The Woodcock Broadcast is five years old this season. In those five years, I have never received so many reports of newly arrived woodcock from so many different parts of the British Isles and regions of Europe this early in the season. October was very good. This year, woodcock were not only early, but widespread in some numbers across France, the British Isles, Ireland, Greece and Italy.

It has become clear that the 2007 breeding season was a productive one and that survival rates were high. Yves Ferrand,

the French Game Department scientist, contacted me in early October to report: Just come back from Russia. The numbers of woodcock we observed were good.Russian colleagues tell us that breeding numbers were higher than past years. The ratio of juveniles ringed by us is around 80 per cent and that is high?

Russian contacts also pointed out that the first wave of migratory woodcock reached St Petersburg by early October. By the end of October they reported that migration was over for central Russia and north-west Russia.

So there are three significant differences this year: first, a high number of woodcock were observed during and after the breeding season; second, they were on the move at exactly the time we would expect them to start their migration; third, numbers arriving in October appear to be far higher than those normally expected.


It was not unexpected that the first sightings of migrant woodcock in England came from the Holkham estate in Norfolk, whereSimon Lester witnessed new arrivals in the week commencing 15 October. Further north, in Staffordshire, Steve Cooper saw his first woodcock on 20 October: Small dark birds got up four times in front of us as we worked a hedge. This is very early for us.

On the Honeycombe shoot, in Dorset, headkeeper Mike Appleby reported his first woodcock of the season on 21 October and a couple more four days later. On 22 October, I was a member of a party of Guns shooting at Lydney Park in Gloucestershire. On the third drive of the day, the Piggery, a shout of woodcock went up from the beaters and out it came framed by two pheasants on each side. While the pheasants continued on their straight line over the Guns two of which were despatched by yours truly and my neighbour the woodcock knew exactly what to do. It swerved across the front of the Guns, kept low on the edge of the wood and used the light and shade of the background to full effect.

During the week commencing 22 October, reports came in from Ian Brown, keeper at Guilsborough, Northamptonshire, from Chris Trewitt, our off-shore gas platform woodcock spotter and Captain Barry Fudge of the Okehampton shoot in Devon. As November came, more reports told of more woodcock arriving. Again the Okehampton lads were seeing woodcock: 7 November, small walk-round after work party in the morning. Flushed three, one shot and saw eight at dusk.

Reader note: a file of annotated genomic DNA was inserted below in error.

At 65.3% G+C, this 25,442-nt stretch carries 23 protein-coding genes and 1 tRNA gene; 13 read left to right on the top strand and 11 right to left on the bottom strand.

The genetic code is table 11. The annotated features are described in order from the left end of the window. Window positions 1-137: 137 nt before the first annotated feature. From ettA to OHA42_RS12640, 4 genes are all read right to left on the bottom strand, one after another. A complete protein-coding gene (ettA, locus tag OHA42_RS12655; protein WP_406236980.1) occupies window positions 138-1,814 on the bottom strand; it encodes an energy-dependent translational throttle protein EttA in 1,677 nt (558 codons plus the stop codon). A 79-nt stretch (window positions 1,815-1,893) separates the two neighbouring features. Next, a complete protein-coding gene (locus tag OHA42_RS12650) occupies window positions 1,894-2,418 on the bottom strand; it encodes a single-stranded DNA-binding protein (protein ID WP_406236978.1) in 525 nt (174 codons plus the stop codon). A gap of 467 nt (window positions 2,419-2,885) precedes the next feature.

The number of shooting enthusiasts who go out woodcock spotting at dusk is growing and Mike Appleby reported: I stayed in the yard by the house tonight as it is a favourite place for woodcock to fly over as dusk sets. I counted six fly by me before it got too dark to see. All were heading in the same direction and coming from an area within the wood where we have done a lot of coppicing.

A very rewarding sight.

This is great news, as Mike and his team have put in a lot of hard work to improve the habitat to encourage woodcock to linger. Be warned, however. This dusk spotting of woodcock can be quite addictive, as Lee Jones and Louie O’Donovan (Doldowod shoot) testify. For my part, I now frequently join the south west’s most avid spotter, Lyn Murley, on his four-times-a-week jaunts to assess local woodcock numbers.


Mike Sherman, in Pembrokeshire, reported the first sighting on 11 October and confirmed a steady stream of reports from 20 October onwards, as several shoots had their first boundary days. Up in Mid-Wales, Louie O’Donovan and Harry Hughes saw their first woodcock on high ground on 24 October. On 27 October, members of the Mynydd y Cerrig shoot were also seeing woodcock. On 28 October, Lyn Murley and his son, Oliver, were dusk spotting in Mid-Wales and what a half-hour they had. They saw 14 woodcock, including a group of four and two sets of pairs. The following evening, I joined them and we saw six including two pairs and two singles.

Mike and Maverick Sherman had a walk around on 29 October. They flushed three for two shot and decided to stay on to see

how many flighted at dusk: Instead of flighting the foreshore as planned, we stayed on. We saw 12 woodcock. On the same day, Louie O’Donovan reported more sightings from across Mid-Wales. By 3 November, it was clear that a lot of woodcock had undertaken a particularly early journey to Wales. Roger Evans from south-west Wales is one of the truest sportsmen I know. He reported on 3 November: Flushed four woodcock on our little shoot, some say five, and managed to bag two.